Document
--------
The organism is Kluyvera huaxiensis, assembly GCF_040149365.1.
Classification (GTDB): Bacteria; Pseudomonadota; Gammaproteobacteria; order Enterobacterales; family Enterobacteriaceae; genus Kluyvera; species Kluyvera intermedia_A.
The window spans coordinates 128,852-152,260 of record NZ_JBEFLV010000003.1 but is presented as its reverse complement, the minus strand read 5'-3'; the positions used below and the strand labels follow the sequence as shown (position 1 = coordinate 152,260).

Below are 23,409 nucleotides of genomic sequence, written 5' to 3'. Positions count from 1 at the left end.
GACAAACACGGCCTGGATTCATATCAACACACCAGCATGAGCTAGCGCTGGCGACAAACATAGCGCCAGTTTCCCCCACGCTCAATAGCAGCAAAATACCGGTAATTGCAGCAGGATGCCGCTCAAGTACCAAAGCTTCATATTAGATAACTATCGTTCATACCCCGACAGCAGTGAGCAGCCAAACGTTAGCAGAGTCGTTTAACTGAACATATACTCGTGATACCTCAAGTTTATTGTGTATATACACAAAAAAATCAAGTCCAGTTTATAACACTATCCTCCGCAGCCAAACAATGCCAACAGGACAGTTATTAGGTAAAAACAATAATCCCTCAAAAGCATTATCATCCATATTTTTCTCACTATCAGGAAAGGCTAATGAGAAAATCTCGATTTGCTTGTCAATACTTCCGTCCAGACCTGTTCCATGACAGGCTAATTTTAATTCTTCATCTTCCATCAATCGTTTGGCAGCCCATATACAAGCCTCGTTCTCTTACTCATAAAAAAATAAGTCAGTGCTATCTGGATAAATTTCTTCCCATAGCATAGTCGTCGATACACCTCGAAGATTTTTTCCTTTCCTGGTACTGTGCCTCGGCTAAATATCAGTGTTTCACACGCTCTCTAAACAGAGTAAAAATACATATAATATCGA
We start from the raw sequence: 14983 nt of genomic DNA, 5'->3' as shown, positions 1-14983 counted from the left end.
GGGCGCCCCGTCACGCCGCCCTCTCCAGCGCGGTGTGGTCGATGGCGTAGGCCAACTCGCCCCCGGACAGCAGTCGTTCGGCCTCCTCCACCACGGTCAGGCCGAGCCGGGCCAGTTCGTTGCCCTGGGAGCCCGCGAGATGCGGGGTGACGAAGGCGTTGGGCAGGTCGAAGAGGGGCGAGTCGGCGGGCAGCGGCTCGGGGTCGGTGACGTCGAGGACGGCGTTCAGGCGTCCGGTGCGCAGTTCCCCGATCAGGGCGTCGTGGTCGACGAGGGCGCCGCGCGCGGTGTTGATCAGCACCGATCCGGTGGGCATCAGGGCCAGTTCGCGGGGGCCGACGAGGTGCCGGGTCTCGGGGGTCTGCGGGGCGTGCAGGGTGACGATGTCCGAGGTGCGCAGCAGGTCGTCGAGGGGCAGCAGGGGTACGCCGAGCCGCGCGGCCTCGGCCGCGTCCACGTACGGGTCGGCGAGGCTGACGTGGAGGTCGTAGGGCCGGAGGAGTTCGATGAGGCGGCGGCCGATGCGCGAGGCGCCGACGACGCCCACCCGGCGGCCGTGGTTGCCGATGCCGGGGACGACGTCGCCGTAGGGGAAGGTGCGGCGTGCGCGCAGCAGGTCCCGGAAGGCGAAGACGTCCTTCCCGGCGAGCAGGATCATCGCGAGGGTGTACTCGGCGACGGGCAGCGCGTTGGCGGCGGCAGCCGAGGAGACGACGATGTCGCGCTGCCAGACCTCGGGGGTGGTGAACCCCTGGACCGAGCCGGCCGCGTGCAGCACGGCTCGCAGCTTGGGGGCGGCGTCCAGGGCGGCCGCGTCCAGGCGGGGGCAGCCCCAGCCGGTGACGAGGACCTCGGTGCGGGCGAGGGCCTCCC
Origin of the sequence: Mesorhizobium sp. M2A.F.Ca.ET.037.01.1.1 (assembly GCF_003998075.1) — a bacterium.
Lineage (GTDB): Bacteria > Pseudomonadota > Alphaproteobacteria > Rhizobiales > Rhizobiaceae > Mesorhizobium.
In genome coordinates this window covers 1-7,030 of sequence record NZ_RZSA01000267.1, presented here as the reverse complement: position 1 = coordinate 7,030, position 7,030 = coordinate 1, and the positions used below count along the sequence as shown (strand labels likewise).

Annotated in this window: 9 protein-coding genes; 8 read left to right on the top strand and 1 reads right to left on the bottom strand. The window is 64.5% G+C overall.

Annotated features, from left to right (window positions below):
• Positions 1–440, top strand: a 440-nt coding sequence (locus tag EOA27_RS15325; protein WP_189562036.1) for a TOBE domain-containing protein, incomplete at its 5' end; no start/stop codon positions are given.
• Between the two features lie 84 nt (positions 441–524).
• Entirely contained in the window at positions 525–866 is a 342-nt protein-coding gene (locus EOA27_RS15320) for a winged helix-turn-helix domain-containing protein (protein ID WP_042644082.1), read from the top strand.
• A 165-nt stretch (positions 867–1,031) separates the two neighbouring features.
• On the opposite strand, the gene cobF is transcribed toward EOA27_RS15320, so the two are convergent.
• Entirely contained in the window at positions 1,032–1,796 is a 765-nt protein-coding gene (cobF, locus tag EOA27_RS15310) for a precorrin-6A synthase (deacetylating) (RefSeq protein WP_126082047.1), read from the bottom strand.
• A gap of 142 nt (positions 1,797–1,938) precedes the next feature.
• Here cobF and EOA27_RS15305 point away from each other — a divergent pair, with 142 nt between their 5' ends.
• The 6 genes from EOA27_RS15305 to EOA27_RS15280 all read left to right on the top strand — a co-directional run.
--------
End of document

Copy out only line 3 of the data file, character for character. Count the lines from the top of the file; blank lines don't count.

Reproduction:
The window spans coordinates 128,852-152,260 of record NZ_JBEFLV010000003.1 but is presented as its reverse complement, the minus strand read 5'-3'; the positions used below and the strand labels follow the sequence as shown (position 1 = coordinate 152,260).